The air trembled
as if, hooves thundering, a nightmare galloped
past the house along the empty road.
Summer was waning. I was getting old.
The vision of the wedding fell away
and launched me, weary, into a red morning.

Even for a dream sequence this seems rather to rapid a transition between a celebration and gloomy consequences, giving the poem more storyboard, as in film making, than storytelling, odd and menacing as that diffuse narrative was required t me. Rather than an having entree to someone's symbolic equivilents of dread, we have some one pushing figures around a doll house, narrating from afar. It's a forced, ginned up performance.The world was warring, drowning, catching fire.
What we have , in essence , is one of many warnings we've received in our reading lifetimes against putting our faith in traditions, habits , rituals, prayers or anything else one might have hopes for protection against catastrophe or worse. Our expectations of sanctuary, whether in actual , material fact or in spiritual assurance, will slam hard against the brute force of the inevitable forces that gather and express themselves in innumerable ways, from our species territorialism to what forms of seeming revenge Nature herself will heap on us. The couple that's been joined have left childhood and entered into the sphere of adulthood where only truth , hard, unforgiving, unstoppable, holds the reins. People , places and things will vanish, disappear, war clouds will gather, mountains will fall, the god of one's parents will be silent.

Spare as this poem is, it tries too much, a grand slam indictment against false gods and the lot of it; it's dime store Schopenhauer and a c minus paper from a junior college philosophy course. The pessimism that lurks in these stanzas strike my ear as rather too easily achieved, like a tired idea left lying around like some odd object one would grab and use to hammer home a point; it reads like a makeshift construction.It's a bit much, even if this is framed as dream narrative; the anonymity of the wedding couple, the facelessness of anyone who might have lurking in the corners of this congested smacks of a Twilight Zone episode , fine for a show that's been off the air for decades, but a lazy scenario for a poet who wants to do something more than mimic the stylistics of an old TV show.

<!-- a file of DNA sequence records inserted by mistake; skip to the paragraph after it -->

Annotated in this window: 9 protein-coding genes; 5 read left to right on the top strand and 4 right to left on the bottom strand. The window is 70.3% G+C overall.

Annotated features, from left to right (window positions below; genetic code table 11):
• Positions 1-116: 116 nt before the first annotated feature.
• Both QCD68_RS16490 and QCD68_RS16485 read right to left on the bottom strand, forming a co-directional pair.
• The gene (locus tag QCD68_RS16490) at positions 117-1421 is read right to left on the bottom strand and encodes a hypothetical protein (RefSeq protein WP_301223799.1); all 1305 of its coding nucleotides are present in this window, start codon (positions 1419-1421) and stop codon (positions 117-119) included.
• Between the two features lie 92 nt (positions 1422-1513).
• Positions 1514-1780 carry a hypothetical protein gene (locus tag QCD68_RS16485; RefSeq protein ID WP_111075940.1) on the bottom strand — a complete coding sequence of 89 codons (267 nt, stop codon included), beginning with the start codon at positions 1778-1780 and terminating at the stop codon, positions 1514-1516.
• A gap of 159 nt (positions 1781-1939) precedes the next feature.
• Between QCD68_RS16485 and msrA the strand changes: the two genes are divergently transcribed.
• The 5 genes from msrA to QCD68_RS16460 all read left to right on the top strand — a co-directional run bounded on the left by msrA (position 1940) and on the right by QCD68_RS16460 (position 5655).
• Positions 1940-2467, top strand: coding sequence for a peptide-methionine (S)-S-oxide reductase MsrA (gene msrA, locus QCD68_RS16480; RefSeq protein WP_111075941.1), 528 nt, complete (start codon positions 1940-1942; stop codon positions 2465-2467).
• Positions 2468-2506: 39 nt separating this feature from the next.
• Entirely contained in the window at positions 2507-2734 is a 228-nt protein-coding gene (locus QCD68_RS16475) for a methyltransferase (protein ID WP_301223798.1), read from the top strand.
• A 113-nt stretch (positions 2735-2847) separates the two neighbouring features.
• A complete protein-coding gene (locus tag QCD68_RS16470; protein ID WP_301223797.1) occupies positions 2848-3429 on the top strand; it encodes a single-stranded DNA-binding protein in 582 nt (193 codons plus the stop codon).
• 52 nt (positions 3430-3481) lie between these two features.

Saturday, February 2, 2008

Rachel Hadas: bad poems happen to good poets

Rachel Hadas is usually an interesting poet who combines a supreme literacy with a sensual style that makes ruminations on memory , identity and the shifting ground of one’s world view a matter that compels interest. Her lines deal with the tactile, the graspable, the kind of recollection that is at once vivid as snap shots and yet vague and ultimately implacable in the narrator or the reader’s life. At her best, the poems she writes are the lyrics one finds in the post modern world, a tuneful , resonate set of songs that fall apart when their signifiers are unhinged from the things they signify. What little sense the poems make in the conventional sense, for the conventional reader is compensated for in terms of the working creating a sense of a mind un-moored by a dictating focus and the images are allowed to link with what association seems like a good fit at the moment. Hadas, one supposes, is a succinct John Ashbery. That, is when the poems work. One should check out her 2006 collection
River of Forgetfulness for her mastery of theme, tone, language.

“Body of Book”, though, does not work, and is, in fact, a flat tire, a structure that will not move. Her particular riffs on memory and the fluctuating consequences they have on our present life is a rich terrain to explore , but she succumbs to the worst habit a professional poet, an academic poet can assume, writing a poem about the curse of being literate, well read; it’s not enough that one has read a great many books and had their consciousness expanded, so to speak, but now one must now write a straining verse wherein one contrives the psychic pain of trying to categorize one’s library, but parse, as well , what of oneself is truly original and what has been formed by the tongues of authors and poets one has consumed. I trust that I’m not the only one who gagged when reading melodramatic and throat-clearing clunkers like I woke into the locus of my body or Cherished, it writes itself upon your skin. This sounds like a strained paraphrase of the anomalies Foucault was unearthing in his books Discipline and Punish and The History of Sexuality , where it’s suggested, that repressive rhetoric is internalized and become an operating part of the nervous system. Whatever one thinks of his ideas, they result in a pointlessly arcane poem.